SAN DIEGO IMMIGRATION COURT, COURTROOM #2;
PRESIDING: JUDGE LEE O’CONNOR
Lee O’Connor has been in his courtroom for all of two minutes before a look of annoyance washes over his face.
Eleven children and six adults—all of them from Central America, all of them in court for the first time—sit on the wooden benches before him. They’ve been awake since well before dawn so they could line up at the US-Mexico border to board government buses headed to immigration court in downtown San Diego, Kevlar-vested federal agents in tow. Like the dozens of families jam-packed into the lobby and the six other courtrooms, they’ve been waiting out their asylum cases in Mexico, often for months, as part of the Trump administration’s controversial border policy, the Migrant Protection Protocols.
O’Connor has a docket full of MPP cases today, like every day. Before he gets to them, though, he quickly postpones a non-MPP case to January 2021, explaining to a man and his attorney that he simply doesn’t have time for them today, motioning to the families in the gallery. While he’s doing this, the little girl in front of me keeps asking her mom if she can put on the headphones that play a Spanish translation of the proceedings. A guard motions the little girl to be quiet.
For months, immigration attorneys and judges have been complaining that there’s no fair way to hear the cases of the tens of thousands of Central Americans who have been forced to remain on the Mexican side of the border while their claims inch through the courts. MPP has further overwhelmed dockets across the country and pushed aside cases that already were up against a crippling backlog that’s a million cases deep, stranding immigration judges in a bureaucratic morass and families with little hope for closure anytime in the near future.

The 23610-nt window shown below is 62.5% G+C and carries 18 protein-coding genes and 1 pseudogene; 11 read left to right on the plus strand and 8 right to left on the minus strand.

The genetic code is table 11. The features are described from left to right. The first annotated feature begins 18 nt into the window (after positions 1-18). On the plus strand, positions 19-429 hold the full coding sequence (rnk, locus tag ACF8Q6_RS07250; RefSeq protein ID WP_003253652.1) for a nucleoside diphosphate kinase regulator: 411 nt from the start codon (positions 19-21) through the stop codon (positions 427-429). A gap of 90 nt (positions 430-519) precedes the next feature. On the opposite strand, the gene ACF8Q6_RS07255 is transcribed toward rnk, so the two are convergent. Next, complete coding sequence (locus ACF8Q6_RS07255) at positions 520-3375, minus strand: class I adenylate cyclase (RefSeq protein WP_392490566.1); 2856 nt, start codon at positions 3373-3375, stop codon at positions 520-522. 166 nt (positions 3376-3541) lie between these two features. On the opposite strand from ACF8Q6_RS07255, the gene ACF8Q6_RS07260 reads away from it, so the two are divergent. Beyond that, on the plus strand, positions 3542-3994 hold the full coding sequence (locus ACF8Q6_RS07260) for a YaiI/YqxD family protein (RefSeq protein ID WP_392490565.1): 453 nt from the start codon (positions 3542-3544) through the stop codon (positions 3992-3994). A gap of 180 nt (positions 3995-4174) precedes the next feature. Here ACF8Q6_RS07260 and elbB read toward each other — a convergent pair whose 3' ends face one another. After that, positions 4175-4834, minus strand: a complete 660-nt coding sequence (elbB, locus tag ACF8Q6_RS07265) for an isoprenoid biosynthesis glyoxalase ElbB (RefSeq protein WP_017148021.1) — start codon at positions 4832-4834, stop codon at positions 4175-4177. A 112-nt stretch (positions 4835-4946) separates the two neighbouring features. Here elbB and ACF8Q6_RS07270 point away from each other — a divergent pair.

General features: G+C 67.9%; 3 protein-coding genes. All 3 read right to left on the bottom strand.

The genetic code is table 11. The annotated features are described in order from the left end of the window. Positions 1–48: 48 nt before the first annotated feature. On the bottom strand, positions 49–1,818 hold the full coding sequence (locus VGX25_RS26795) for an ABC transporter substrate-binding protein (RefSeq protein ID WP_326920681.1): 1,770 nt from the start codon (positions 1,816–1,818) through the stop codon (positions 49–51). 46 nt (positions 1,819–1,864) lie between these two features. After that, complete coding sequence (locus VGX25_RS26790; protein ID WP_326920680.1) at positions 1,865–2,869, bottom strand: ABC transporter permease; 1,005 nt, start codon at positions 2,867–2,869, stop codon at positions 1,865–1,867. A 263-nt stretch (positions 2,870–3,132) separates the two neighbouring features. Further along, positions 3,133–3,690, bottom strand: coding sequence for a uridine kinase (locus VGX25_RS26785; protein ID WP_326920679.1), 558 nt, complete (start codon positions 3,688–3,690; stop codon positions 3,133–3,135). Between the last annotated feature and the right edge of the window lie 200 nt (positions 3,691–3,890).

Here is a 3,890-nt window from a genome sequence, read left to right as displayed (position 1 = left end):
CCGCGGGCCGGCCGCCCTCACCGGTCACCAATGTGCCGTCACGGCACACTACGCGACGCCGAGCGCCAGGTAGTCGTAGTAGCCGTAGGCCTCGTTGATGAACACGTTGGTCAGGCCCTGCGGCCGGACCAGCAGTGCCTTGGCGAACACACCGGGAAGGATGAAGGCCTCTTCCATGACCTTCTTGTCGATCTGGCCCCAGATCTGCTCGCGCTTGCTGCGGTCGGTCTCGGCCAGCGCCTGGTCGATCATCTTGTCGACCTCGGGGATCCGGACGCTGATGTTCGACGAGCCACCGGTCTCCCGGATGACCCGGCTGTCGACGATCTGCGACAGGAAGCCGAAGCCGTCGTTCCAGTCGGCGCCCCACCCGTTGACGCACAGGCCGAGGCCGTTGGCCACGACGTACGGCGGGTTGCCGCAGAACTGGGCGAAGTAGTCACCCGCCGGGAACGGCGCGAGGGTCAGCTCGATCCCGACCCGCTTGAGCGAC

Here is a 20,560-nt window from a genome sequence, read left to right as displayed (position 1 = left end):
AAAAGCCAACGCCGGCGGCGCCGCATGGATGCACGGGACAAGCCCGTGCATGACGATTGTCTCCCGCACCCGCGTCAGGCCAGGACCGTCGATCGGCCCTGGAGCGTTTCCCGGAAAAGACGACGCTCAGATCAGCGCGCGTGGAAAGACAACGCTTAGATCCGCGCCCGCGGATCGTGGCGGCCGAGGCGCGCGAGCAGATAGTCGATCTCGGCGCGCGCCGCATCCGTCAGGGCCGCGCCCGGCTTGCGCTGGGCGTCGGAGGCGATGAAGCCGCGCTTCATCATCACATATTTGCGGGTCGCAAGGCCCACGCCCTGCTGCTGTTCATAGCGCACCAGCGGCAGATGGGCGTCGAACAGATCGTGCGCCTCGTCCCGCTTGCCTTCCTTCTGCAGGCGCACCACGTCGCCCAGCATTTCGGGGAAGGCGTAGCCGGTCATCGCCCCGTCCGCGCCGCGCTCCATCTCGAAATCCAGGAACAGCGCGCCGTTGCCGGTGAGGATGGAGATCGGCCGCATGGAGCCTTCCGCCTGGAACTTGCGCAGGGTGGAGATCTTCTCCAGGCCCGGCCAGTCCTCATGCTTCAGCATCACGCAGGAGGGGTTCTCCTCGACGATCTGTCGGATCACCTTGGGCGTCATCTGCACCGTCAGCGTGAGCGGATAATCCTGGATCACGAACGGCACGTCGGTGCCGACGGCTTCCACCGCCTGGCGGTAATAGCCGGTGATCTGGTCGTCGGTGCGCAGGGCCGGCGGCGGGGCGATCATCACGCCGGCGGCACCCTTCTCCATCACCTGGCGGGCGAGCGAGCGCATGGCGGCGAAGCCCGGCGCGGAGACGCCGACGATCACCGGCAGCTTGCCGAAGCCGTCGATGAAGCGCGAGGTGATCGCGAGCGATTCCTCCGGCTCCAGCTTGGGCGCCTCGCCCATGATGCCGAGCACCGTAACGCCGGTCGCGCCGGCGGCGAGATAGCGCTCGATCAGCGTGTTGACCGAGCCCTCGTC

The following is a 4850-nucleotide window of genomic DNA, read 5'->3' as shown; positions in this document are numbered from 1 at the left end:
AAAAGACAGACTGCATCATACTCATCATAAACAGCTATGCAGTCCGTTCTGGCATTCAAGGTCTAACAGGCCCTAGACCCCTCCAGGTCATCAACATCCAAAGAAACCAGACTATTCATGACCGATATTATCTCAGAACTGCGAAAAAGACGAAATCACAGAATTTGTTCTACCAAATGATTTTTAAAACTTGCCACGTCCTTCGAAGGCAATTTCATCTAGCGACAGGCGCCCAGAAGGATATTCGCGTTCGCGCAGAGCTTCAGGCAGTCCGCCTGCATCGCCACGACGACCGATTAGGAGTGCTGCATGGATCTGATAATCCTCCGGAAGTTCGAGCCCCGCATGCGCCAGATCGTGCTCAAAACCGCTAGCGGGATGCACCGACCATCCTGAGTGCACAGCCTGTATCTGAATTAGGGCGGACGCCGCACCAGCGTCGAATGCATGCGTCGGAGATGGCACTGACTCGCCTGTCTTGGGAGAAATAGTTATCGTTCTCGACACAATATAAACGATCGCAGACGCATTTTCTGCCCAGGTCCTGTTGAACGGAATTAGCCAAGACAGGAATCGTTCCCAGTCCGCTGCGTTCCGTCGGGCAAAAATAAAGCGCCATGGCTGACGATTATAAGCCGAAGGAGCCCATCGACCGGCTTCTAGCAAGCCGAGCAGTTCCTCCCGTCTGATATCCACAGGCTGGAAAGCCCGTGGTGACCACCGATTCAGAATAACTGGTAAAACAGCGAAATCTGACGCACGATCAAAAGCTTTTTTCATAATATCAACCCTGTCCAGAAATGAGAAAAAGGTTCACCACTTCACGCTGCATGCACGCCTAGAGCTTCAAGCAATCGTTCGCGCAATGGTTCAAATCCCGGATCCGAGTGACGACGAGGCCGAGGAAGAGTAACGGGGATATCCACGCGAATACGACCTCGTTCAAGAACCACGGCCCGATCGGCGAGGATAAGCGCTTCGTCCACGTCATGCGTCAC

I went last month to San Diego—home to one of the busiest MPP courts, thanks to its proximity to Tijuana and the more than 20,000 asylum seekers who now live in shelters and tent cities there—expecting to see logistical chaos. But I was still surprised at how fed up immigration judges like O’Connor were by the MPP-driven speedup—and by the extent to which their hands were tied to do anything about it.
Once O’Connor is done rescheduling his non-MPP case, he leans forward to adjust his microphone, rubs his forehead, and starts the group removal hearing. The interpreter translates into Spanish, and he asks if the adults understand. “Sí,” they say nervously from the back of the courtroom. O’Connor goes down his list, reading their names aloud with a slight Spaniard accent, asking people to identify themselves when their names are called. He reprimands those who do not speak up loud enough for him to hear.
O’Connor, who was appointed to the bench in 2010, is known for being tough: Between 2014 and 2019, he has denied 96 percent of asylum cases. He explains to the migrants that they have the right to an attorney, although one will not be provided—there are no public defenders in immigration court. O’Connor acknowledges finding legal representation from afar is difficult, but he tells them it’s not impossible. He encourages them to call the five pro bono legal providers listed on a sheet of paper they received that day. The moms sitting in front of me have their eyes locked on the Spanish interpreter, trying to absorb every bit of information. Their kids try their best to sit quietly.